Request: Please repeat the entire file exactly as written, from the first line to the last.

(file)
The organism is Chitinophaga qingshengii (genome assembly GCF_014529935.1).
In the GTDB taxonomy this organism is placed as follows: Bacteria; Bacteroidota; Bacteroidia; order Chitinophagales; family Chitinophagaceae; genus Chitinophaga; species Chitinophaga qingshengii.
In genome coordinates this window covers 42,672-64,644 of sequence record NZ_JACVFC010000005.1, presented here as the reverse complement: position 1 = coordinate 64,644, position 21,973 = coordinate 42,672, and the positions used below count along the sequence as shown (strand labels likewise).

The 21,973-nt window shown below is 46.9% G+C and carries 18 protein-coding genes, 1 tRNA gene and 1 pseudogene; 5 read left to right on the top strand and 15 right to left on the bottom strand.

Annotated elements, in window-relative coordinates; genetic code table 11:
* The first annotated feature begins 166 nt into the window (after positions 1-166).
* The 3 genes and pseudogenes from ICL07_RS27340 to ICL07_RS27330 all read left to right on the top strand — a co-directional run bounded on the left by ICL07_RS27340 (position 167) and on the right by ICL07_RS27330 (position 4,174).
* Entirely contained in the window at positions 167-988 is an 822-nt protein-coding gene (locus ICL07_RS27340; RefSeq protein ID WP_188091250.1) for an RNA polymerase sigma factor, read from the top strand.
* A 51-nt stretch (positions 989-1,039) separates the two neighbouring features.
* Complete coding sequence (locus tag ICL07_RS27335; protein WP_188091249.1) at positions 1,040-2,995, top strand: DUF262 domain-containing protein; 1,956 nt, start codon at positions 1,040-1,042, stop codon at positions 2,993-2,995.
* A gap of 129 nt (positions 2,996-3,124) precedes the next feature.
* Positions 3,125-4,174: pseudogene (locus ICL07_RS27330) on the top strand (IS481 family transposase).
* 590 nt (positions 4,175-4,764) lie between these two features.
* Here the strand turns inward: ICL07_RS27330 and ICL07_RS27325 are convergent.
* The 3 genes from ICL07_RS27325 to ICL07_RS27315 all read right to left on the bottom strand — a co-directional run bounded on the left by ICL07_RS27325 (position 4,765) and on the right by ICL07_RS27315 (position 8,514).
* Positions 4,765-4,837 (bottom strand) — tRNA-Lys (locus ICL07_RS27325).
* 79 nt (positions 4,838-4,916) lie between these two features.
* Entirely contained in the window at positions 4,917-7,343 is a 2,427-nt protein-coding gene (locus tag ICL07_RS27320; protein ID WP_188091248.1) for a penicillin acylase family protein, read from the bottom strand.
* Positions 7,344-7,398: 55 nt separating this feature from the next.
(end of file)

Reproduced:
The organism is Chitinophaga qingshengii (genome assembly GCF_014529935.1).
In the GTDB taxonomy this organism is placed as follows: Bacteria; Bacteroidota; Bacteroidia; order Chitinophagales; family Chitinophagaceae; genus Chitinophaga; species Chitinophaga qingshengii.
In genome coordinates this window covers 42,672-64,644 of sequence record NZ_JACVFC010000005.1, presented here as the reverse complement: position 1 = coordinate 64,644, position 21,973 = coordinate 42,672, and the positions used below count along the sequence as shown (strand labels likewise).

The 21,973-nt window shown below is 46.9% G+C and carries 18 protein-coding genes, 1 tRNA gene and 1 pseudogene; 5 read left to right on the top strand and 15 right to left on the bottom strand.

Annotated elements, in window-relative coordinates; genetic code table 11:
* The first annotated feature begins 166 nt into the window (after positions 1-166).
* The 3 genes and pseudogenes from ICL07_RS27340 to ICL07_RS27330 all read left to right on the top strand — a co-directional run bounded on the left by ICL07_RS27340 (position 167) and on the right by ICL07_RS27330 (position 4,174).
* Entirely contained in the window at positions 167-988 is an 822-nt protein-coding gene (locus ICL07_RS27340; RefSeq protein ID WP_188091250.1) for an RNA polymerase sigma factor, read from the top strand.
* A 51-nt stretch (positions 989-1,039) separates the two neighbouring features.
* Complete coding sequence (locus tag ICL07_RS27335; protein WP_188091249.1) at positions 1,040-2,995, top strand: DUF262 domain-containing protein; 1,956 nt, start codon at positions 1,040-1,042, stop codon at positions 2,993-2,995.
* A gap of 129 nt (positions 2,996-3,124) precedes the next feature.
* Positions 3,125-4,174: pseudogene (locus ICL07_RS27330) on the top strand (IS481 family transposase).
* 590 nt (positions 4,175-4,764) lie between these two features.
* Here the strand turns inward: ICL07_RS27330 and ICL07_RS27325 are convergent.
* The 3 genes from ICL07_RS27325 to ICL07_RS27315 all read right to left on the bottom strand — a co-directional run bounded on the left by ICL07_RS27325 (position 4,765) and on the right by ICL07_RS27315 (position 8,514).
* Positions 4,765-4,837 (bottom strand) — tRNA-Lys (locus ICL07_RS27325).
* 79 nt (positions 4,838-4,916) lie between these two features.
* Entirely contained in the window at positions 4,917-7,343 is a 2,427-nt protein-coding gene (locus tag ICL07_RS27320; protein ID WP_188091248.1) for a penicillin acylase family protein, read from the bottom strand.
* Positions 7,344-7,398: 55 nt separating this feature from the next.